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On consistency in reporting

When reporting any kinds of figures, consistency in the data reported is paramount.  It gives a much-needed clarity to your data, making comparisons between data sets simple and intuitive, and allows the user to easily see trends and changes in data over time and by proportion.

When reporting lacks consistency however, things start to fall apart.  I’ve a very recent example of this, which I want to talk about now.

On the 5th October, the BBC reported on Facebook surpassing 1 billion users per month.  Quite an achievement (if only 2toria had a billionth of that usage…).  I don’t have a big problem with the graphic used in this article (although I could find some if I tried harder, I’m sure.)

The big problem I have is with the data presented in the side panel entitled ‘Evolution of a network’.  For a change, this data is presented in text rather than a graphic, but I have issues with it.  Here it is:-

On first glance the information is relatively useful and offers a comparison of Facebook usage at key stages (25 million users, 50 million, 100 million, 500 million and 1 billion).  The problem I have with the figures reported however is that of consistency.  If you look at the detail for 25, 50, 100 and 500 million you can see the reports have been about the following:-

  • Median user age
  • Top countries
  • Average friends for users joining the site at this stage

When we get to the 1bn point however, things change.  Instead of being consistent with previous reporting, the figures shift:-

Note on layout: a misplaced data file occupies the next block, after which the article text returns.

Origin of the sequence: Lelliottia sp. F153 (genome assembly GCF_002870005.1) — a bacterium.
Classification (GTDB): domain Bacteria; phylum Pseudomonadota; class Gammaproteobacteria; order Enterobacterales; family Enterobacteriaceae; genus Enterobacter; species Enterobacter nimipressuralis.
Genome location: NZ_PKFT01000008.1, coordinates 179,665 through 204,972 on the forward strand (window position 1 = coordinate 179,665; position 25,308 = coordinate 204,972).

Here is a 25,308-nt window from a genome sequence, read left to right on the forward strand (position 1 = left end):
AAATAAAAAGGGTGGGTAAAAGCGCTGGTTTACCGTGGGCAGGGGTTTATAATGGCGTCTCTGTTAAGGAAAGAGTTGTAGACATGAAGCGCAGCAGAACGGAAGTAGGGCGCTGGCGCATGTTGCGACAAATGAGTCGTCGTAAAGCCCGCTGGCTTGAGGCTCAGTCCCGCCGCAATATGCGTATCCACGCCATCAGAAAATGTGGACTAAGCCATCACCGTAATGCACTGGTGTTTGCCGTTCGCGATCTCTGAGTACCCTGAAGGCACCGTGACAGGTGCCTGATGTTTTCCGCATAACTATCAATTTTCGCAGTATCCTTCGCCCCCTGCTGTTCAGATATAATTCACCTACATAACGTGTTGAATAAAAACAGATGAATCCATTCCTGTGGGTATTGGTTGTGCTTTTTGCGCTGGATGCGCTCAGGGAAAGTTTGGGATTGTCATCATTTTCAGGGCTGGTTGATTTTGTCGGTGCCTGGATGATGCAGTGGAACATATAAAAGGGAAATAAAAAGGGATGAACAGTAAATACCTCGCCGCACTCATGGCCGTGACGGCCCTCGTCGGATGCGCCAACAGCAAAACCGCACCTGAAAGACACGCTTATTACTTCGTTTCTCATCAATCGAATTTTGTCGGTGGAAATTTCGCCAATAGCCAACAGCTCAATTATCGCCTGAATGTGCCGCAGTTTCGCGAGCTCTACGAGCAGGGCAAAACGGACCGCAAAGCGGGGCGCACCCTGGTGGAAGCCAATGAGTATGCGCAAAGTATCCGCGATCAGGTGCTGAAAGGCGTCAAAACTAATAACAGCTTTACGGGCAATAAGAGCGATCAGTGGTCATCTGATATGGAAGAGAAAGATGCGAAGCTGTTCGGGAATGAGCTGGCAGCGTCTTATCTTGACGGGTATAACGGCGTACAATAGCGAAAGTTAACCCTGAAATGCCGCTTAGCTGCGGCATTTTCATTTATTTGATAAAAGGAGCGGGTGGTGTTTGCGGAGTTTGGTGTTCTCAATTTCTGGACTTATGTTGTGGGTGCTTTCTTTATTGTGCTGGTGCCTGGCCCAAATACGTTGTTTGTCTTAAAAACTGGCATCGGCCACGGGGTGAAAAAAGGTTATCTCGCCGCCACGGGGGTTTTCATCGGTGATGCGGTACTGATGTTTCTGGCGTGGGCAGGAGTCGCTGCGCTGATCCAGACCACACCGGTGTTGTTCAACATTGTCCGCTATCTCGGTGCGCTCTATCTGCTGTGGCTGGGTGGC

• Median user age
  • Top countries
  • Number of mobile users
What?  There are two things wrong here.  Not only is there no continuance of the comparisons of number of friends, but a whole new metric has been introduced to highlight the number of mobile users.

For me, this fails…  I can maybe understand that there was no data for numbers of friends at the 1 billion mark, and this is fine.  It can happen, but for me this should have left the reporters with one of two choices.  1)  Don’t report it at all or 2)  Explain that the data was not available at the time of reporting.  I might have forgiven that.

Instead, the report shifts to focus on the number of mobile users without that data having been present throughout the other milestones.  If they were going to report on this metric it would have been useful to see the numbers of mobile users from the beginning too, wouldn’t it?

Or am I being picky because it’s Sunday afternoon and I’m grumpy?

Basically, my takeaway from this is that the report would have been a lot more meaningful for those wanting a true comparison if consistency in the figures reported had been taken into account.  I would urge you to do the same when reporting yourself.  If you are reporting a metric over time or over a key set of milestones, make sure that you use the same metrics for each, otherwise the data means very little.